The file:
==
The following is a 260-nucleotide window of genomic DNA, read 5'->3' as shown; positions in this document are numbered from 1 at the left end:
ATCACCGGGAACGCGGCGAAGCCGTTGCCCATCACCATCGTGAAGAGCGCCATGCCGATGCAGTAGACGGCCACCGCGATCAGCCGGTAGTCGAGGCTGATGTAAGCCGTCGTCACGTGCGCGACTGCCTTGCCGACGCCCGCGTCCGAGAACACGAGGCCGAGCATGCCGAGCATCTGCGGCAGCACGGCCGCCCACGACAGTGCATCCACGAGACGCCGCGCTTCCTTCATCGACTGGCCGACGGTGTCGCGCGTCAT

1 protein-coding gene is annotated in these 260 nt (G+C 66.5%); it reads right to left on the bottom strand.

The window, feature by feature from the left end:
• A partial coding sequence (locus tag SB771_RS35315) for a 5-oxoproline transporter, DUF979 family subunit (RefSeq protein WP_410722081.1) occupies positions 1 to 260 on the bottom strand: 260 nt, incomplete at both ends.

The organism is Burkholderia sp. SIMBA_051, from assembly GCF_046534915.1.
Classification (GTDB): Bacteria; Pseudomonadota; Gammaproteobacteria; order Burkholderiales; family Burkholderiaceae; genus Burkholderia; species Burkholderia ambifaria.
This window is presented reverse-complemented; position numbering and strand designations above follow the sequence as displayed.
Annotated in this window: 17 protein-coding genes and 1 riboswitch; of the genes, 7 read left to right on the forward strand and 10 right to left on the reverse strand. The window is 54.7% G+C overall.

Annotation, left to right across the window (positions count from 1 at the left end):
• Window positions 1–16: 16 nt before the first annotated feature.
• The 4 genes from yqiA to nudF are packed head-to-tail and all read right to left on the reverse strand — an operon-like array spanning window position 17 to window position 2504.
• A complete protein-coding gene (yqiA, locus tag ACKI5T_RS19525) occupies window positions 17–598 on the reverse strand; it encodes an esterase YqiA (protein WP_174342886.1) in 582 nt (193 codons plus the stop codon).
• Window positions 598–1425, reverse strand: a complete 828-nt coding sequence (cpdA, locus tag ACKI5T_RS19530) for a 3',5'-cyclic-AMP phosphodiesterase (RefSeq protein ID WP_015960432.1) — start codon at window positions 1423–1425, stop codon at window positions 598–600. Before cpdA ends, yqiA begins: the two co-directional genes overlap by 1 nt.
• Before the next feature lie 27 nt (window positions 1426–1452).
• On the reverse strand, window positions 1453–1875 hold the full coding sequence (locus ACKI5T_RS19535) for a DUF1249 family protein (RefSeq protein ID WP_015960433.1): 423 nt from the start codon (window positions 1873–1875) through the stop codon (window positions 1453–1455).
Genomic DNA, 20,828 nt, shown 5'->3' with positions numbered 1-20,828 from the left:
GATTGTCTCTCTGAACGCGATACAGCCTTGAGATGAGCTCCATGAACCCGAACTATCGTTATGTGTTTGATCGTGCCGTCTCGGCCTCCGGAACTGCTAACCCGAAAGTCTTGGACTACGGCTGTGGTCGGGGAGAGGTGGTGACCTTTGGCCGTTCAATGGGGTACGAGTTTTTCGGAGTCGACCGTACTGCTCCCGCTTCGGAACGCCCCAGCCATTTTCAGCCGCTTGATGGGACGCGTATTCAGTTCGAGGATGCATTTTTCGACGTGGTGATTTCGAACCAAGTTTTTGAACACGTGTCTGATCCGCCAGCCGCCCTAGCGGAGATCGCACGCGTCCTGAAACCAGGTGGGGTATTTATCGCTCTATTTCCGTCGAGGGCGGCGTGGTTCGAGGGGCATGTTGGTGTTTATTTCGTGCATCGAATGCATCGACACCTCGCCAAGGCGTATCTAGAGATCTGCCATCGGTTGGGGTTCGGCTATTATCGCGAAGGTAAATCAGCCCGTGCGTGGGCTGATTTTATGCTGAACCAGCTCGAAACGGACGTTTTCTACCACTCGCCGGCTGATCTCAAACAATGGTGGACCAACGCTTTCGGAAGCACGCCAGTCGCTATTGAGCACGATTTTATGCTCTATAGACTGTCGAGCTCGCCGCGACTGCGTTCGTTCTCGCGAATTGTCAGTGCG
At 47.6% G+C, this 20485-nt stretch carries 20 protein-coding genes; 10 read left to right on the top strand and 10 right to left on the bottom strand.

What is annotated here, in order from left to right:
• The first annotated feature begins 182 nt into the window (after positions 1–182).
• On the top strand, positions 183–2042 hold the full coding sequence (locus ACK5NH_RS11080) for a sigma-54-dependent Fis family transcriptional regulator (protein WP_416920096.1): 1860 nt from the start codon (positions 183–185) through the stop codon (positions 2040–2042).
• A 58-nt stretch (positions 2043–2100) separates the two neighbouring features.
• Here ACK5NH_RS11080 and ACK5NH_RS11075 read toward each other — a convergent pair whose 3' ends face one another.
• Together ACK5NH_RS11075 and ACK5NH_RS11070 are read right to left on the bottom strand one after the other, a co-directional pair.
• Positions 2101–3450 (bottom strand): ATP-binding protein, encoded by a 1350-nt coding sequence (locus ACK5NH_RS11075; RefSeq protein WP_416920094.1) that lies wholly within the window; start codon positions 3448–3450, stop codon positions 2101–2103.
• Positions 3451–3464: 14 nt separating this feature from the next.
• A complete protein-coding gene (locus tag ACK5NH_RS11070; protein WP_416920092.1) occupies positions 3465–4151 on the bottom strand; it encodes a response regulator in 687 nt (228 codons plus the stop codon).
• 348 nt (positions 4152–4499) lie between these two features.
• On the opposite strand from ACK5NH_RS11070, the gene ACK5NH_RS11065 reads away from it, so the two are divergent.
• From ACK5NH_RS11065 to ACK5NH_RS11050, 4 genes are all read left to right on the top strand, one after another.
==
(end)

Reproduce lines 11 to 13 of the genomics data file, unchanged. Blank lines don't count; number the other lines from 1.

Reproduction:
• Window positions 1–16: 16 nt before the first annotated feature.
• The 4 genes from yqiA to nudF are packed head-to-tail and all read right to left on the reverse strand — an operon-like array spanning window position 17 to window position 2504.
• A complete protein-coding gene (yqiA, locus tag ACKI5T_RS19525) occupies window positions 17–598 on the reverse strand; it encodes an esterase YqiA (protein WP_174342886.1) in 582 nt (193 codons plus the stop codon).